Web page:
Long ago on this blog, or its precursor, I mentioned something about how I would describe the kinds of lists and statistics I keep about my reading. (Despite my recently compiled tables of contents, here and and here, I haven’t found that mention, but it must be there somewhere. I haven’t forgotten my promise to do so.)
I am the kind of person who keeps lists, in Excel spreadsheets and Access databases, of my reading, of my daily acitivities, of my purchases, of movies I’ve seen, and so on and so on. [Not to mention the comprehensive databases of books and magazines and stories that support Locus Online and sfadb.com] I’ve kept lists of books read (and books and magazine purchase) since 1970, when I was a wee 15 years old — those lists were hand-written on paper and in logbooks for many years, and eventually transferred to an Access database, and then into Excel spreadsheets, which made it easy to calculate books read per year, pages read per day, and so on.
I am not a fast reader; I’m a slow, painstaking reader, and a reader who does not have a long memory. [I’m flabbergasted by readers like John Clute and Gary Wolfe and Paul Di Filippo, who can summon memories of books they’ve read long ago enough to write about them years later.] And so for the past 30 years — beginning, actually, when I was reading and reviewing short fiction for Locus — I read with a notepad at hand, to take notes, which I would then sit down at my computer to type up, and which I would then use to write reviews for Locus, or for summaries on this blog.
So, about the lists and statistics: In my golden age, my college years, I read upwards of 100 books every year. 153 books in 1976; 136 in 1977. I was attending UCLA, as a full-time student; but my summers were mostly free, and I would spend those summers at my family’s house in Apple Valley CA, sitting for three months in the hot desert summer afternoons, reading almost a short paperback a day.
Books are longer these days, and life takes more time. But I’m acutely aware of how the idea of keeping lists, and statistics, drives behavior: when I’m obsessed about statistics of books read per year, or pages read per day, I’m more inclined to read short books or trivial books just to keep up the stats. I’m so aware of that psychological bias that I’m conscious about resisting those tendencies, and try to keep the statistics as a sideshow. It’s more important to read important books…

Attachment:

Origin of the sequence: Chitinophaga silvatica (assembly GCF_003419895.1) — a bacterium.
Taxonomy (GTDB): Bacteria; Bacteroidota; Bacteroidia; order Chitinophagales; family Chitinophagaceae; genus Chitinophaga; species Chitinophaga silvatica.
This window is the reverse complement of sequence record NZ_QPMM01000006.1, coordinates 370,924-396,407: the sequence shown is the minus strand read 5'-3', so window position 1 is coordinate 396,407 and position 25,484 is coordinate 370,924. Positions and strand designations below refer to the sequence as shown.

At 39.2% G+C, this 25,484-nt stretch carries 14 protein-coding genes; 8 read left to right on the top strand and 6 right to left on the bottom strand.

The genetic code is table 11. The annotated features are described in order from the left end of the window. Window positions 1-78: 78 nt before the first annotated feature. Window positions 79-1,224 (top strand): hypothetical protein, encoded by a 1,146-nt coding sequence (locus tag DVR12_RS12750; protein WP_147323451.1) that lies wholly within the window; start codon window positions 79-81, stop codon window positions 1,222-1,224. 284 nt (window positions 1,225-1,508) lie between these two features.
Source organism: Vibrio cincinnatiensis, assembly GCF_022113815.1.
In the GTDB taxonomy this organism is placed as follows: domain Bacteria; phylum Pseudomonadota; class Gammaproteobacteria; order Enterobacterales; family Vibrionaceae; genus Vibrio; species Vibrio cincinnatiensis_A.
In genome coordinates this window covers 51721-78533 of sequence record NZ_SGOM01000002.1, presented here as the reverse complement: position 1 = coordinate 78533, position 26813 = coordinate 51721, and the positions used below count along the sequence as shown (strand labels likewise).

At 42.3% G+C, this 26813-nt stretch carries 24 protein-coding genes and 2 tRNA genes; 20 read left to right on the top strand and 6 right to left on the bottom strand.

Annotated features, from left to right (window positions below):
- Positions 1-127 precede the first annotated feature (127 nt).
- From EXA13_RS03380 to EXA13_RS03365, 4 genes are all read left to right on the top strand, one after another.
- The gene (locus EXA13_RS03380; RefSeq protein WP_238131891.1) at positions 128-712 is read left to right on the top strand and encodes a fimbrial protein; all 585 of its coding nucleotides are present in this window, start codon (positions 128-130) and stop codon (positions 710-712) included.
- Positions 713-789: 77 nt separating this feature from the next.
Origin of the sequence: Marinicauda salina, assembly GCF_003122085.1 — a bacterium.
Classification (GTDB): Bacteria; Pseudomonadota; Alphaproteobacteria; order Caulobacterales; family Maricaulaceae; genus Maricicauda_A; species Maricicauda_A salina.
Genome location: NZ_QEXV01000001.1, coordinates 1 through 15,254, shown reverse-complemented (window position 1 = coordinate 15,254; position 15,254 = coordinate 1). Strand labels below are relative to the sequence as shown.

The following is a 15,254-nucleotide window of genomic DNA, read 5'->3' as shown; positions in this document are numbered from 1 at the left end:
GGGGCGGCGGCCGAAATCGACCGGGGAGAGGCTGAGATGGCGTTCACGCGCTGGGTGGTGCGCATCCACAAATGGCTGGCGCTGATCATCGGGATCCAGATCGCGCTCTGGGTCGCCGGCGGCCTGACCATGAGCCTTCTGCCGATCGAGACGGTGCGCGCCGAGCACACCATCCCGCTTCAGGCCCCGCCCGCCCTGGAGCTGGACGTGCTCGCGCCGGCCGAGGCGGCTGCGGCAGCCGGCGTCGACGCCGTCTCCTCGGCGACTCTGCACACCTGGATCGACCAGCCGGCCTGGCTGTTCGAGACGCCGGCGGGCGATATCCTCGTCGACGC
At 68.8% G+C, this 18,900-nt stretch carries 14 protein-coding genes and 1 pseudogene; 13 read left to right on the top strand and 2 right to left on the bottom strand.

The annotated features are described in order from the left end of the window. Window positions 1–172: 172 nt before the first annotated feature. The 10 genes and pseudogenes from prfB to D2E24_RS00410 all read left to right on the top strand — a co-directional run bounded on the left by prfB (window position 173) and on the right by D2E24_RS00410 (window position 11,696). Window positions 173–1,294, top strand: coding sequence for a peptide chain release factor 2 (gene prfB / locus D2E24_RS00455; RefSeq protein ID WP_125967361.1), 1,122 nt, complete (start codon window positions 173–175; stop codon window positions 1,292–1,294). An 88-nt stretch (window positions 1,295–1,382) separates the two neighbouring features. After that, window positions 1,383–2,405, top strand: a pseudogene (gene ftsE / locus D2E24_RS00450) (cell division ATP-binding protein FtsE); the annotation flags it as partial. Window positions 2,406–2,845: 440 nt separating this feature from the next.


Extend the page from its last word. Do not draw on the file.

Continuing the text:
I still maintain an Excel spreadsheet where I log in books read, with page counts, with fields that automatically calculate pages read per day over the month and year. My gold standard is 100 books a year; or, 100 pages per day, which translates roughly to 120 books a year, given average length of books. As I’ve said, it’s been a long while since I’ve achieved either of those goals… though this year, 2016, now settled into our Oakland house, I think I might actually achieve both of those standards this year.
Psychology: I think keeping such lists actually encourages performance. When I was working out at the gym with a trainer, he ridiculed me for keeping a notebook where I would record every exercise and how many sets and how much weight I did on those sets — I couldn’t convince him that keeping those records, being able to look back at them, helped enforce my future performance. (My trainer back in LA long gone, I still keep my notebook, and use it.)
Which is to say, my keeping of lists and statistics of books read actually helps me to read more. I think there might be something along the autistic spectrum that might illuminate this. I could give other examples.
The lists are only a mechanism. It’s only the results that count. And I’m working on those results every day.
Specifically about that article:
I am not obsessive about reading everywhere. I do, more and more, try to focus on relevant books, and avoid attractive trivia. I do read several books simultaneously — I find it helps to read ‘foundational’ books — heavyweight tomes, that I take detailed upon and blog about — over a period of time when I might read several relatively lightweight ‘occasional’ books, those I can read while exercycling at the gym, and don’t need to take notes on, but which are still informative and influential.
Despite the article’s advice, I cannot write in books. I can never write in books; it’s sacrilege. And I don’t fold the corners of pages I want to remember. But I do, as it says, write down my own words, and copy quotes. With results on this blog.